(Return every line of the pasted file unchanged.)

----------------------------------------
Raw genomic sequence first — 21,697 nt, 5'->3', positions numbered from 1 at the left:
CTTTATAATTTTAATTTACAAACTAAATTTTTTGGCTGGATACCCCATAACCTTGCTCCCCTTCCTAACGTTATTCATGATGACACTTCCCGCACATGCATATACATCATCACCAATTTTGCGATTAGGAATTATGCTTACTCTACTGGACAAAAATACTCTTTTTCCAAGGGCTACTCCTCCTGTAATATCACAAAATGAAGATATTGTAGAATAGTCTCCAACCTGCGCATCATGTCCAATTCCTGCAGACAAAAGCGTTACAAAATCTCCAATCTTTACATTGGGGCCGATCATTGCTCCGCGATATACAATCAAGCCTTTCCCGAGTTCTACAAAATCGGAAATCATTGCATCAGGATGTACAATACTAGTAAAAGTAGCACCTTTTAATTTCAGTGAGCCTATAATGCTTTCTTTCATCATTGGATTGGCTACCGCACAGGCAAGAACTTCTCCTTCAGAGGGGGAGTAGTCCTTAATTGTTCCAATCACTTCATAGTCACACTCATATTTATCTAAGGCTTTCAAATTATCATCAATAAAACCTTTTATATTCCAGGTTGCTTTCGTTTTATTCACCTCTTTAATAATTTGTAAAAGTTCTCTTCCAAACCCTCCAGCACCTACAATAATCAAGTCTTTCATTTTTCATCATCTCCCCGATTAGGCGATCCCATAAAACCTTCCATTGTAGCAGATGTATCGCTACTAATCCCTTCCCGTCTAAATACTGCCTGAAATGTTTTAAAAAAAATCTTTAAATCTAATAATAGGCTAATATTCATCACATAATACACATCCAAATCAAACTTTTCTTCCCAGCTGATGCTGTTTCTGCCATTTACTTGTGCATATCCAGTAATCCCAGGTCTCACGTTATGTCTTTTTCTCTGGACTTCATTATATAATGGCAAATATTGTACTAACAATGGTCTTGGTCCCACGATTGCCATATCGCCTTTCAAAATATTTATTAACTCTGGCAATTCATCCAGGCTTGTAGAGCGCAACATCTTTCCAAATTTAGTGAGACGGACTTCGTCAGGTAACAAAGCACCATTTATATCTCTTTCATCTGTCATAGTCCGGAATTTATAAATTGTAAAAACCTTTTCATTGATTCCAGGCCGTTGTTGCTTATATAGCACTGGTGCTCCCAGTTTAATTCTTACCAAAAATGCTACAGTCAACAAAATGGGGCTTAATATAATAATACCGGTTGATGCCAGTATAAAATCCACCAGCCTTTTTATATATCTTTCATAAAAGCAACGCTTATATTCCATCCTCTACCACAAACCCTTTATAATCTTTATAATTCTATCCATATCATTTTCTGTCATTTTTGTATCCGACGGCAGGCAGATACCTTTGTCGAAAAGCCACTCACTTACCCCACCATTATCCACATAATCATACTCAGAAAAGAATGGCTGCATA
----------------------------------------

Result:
Raw genomic sequence first — 21,697 nt, 5'->3', positions numbered from 1 at the left:
CTTTATAATTTTAATTTACAAACTAAATTTTTTGGCTGGATACCCCATAACCTTGCTCCCCTTCCTAACGTTATTCATGATGACACTTCCCGCACATGCATATACATCATCACCAATTTTGCGATTAGGAATTATGCTTACTCTACTGGACAAAAATACTCTTTTTCCAAGGGCTACTCCTCCTGTAATATCACAAAATGAAGATATTGTAGAATAGTCTCCAACCTGCGCATCATGTCCAATTCCTGCAGACAAAAGCGTTACAAAATCTCCAATCTTTACATTGGGGCCGATCATTGCTCCGCGATATACAATCAAGCCTTTCCCGAGTTCTACAAAATCGGAAATCATTGCATCAGGATGTACAATACTAGTAAAAGTAGCACCTTTTAATTTCAGTGAGCCTATAATGCTTTCTTTCATCATTGGATTGGCTACCGCACAGGCAAGAACTTCTCCTTCAGAGGGGGAGTAGTCCTTAATTGTTCCAATCACTTCATAGTCACACTCATATTTATCTAAGGCTTTCAAATTATCATCAATAAAACCTTTTATATTCCAGGTTGCTTTCGTTTTATTCACCTCTTTAATAATTTGTAAAAGTTCTCTTCCAAACCCTCCAGCACCTACAATAATCAAGTCTTTCATTTTTCATCATCTCCCCGATTAGGCGATCCCATAAAACCTTCCATTGTAGCAGATGTATCGCTACTAATCCCTTCCCGTCTAAATACTGCCTGAAATGTTTTAAAAAAAATCTTTAAATCTAATAATAGGCTAATATTCATCACATAATACACATCCAAATCAAACTTTTCTTCCCAGCTGATGCTGTTTCTGCCATTTACTTGTGCATATCCAGTAATCCCAGGTCTCACGTTATGTCTTTTTCTCTGGACTTCATTATATAATGGCAAATATTGTACTAACAATGGTCTTGGTCCCACGATTGCCATATCGCCTTTCAAAATATTTATTAACTCTGGCAATTCATCCAGGCTTGTAGAGCGCAACATCTTTCCAAATTTAGTGAGACGGACTTCGTCAGGTAACAAAGCACCATTTATATCTCTTTCATCTGTCATAGTCCGGAATTTATAAATTGTAAAAACCTTTTCATTGATTCCAGGCCGTTGTTGCTTATATAGCACTGGTGCTCCCAGTTTAATTCTTACCAAAAATGCTACAGTCAACAAAATGGGGCTTAATATAATAATACCGGTTGATGCCAGTATAAAATCCACCAGCCTTTTTATATATCTTTCATAAAAGCAACGCTTATATTCCATCCTCTACCACAAACCCTTTATAATCTTTATAATTCTATCCATATCATTTTCTGTCATTTTTGTATCCGACGGCAGGCAGATACCTTTGTCGAAAAGCCACTCACTTACCCCACCATTATCCACATAATCATACTCAGAAAAGAATGGCTGCATA